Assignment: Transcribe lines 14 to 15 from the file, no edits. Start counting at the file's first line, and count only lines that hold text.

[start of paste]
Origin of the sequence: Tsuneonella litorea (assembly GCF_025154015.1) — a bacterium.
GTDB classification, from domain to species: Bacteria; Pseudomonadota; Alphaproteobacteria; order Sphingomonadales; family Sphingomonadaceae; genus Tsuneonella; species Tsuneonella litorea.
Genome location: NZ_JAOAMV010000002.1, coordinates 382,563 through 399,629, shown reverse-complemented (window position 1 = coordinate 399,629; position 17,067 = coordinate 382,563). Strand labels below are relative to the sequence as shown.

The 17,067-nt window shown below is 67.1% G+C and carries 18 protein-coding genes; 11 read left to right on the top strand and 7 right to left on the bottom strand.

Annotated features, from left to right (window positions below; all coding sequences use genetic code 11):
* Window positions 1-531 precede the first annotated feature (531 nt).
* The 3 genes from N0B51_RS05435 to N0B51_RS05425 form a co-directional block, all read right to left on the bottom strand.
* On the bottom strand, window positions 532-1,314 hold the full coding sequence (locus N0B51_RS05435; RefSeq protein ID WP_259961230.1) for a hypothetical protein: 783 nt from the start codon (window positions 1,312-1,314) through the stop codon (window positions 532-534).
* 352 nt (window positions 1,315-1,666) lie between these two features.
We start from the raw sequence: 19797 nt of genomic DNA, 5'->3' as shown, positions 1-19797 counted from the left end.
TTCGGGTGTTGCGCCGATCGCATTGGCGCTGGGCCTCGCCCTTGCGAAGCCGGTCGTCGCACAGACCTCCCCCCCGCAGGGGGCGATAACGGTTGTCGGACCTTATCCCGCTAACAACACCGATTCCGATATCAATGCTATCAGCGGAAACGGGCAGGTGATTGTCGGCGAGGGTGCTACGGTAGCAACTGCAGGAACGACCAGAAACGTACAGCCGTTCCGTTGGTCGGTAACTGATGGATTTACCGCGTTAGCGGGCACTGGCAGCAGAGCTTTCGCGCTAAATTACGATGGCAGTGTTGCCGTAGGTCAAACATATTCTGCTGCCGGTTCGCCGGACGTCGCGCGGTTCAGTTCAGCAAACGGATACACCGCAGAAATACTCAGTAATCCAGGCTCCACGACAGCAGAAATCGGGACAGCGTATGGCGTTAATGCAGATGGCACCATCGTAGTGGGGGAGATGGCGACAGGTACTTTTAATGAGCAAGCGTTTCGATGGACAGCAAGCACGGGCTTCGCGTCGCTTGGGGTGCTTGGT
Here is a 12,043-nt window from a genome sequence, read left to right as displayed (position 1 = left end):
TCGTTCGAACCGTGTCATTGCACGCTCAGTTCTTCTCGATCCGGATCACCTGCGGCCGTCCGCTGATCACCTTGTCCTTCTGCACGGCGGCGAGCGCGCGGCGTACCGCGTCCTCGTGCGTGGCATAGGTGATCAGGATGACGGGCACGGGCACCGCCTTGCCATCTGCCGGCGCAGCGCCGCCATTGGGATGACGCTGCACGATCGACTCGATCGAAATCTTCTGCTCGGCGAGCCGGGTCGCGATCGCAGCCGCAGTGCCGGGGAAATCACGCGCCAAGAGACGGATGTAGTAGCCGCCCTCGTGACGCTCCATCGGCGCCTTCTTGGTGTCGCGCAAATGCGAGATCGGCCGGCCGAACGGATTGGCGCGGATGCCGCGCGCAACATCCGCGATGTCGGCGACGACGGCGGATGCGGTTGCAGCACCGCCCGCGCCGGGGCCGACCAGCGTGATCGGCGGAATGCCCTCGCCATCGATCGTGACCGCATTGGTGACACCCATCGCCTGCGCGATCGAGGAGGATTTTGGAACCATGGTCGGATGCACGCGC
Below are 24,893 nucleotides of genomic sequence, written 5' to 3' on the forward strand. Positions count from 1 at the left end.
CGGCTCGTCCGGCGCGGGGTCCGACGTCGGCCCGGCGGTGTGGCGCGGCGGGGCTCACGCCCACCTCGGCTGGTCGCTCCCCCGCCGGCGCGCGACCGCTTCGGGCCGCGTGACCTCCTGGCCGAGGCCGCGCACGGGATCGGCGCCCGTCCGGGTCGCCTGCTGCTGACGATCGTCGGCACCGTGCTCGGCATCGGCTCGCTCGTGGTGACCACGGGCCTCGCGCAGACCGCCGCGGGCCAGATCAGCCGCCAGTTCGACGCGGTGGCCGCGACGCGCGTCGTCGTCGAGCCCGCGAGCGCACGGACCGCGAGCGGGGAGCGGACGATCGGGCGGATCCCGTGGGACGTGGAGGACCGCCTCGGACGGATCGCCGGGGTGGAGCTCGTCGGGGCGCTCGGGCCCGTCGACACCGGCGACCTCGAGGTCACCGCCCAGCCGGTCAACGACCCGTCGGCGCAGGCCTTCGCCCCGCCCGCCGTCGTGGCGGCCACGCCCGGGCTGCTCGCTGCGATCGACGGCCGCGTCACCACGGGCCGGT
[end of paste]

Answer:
Below are 24,893 nucleotides of genomic sequence, written 5' to 3' on the forward strand. Positions count from 1 at the left end.
CGGCTCGTCCGGCGCGGGGTCCGACGTCGGCCCGGCGGTGTGGCGCGGCGGGGCTCACGCCCACCTCGGCTGGTCGCTCCCCCGCCGGCGCGCGACCGCTTCGGGCCGCGTGACCTCCTGGCCGAGGCCGCGCACGGGATCGGCGCCCGTCCGGGTCGCCTGCTGCTGACGATCGTCGGCACCGTGCTCGGCATCGGCTCGCTCGTGGTGACCACGGGCCTCGCGCAGACCGCCGCGGGCCAGATCAGCCGCCAGTTCGACGCGGTGGCCGCGACGCGCGTCGTCGTCGAGCCCGCGAGCGCACGGACCGCGAGCGGGGAGCGGACGATCGGGCGGATCCCGTGGGACGTGGAGGACCGCCTCGGACGGATCGCCGGGGTGGAGCTCGTCGGGGCGCTCGGGCCCGTCGACACCGGCGACCTCGAGGTCACCGCCCAGCCGGTCAACGACCCGTCGGCGCAGGCCTTCGCCCCGCCCGCCGTCGTGGCGGCCACGCCCGGGCTGCTCGCTGCGATCGACGGCCGCGTCACCACGGGCCGGT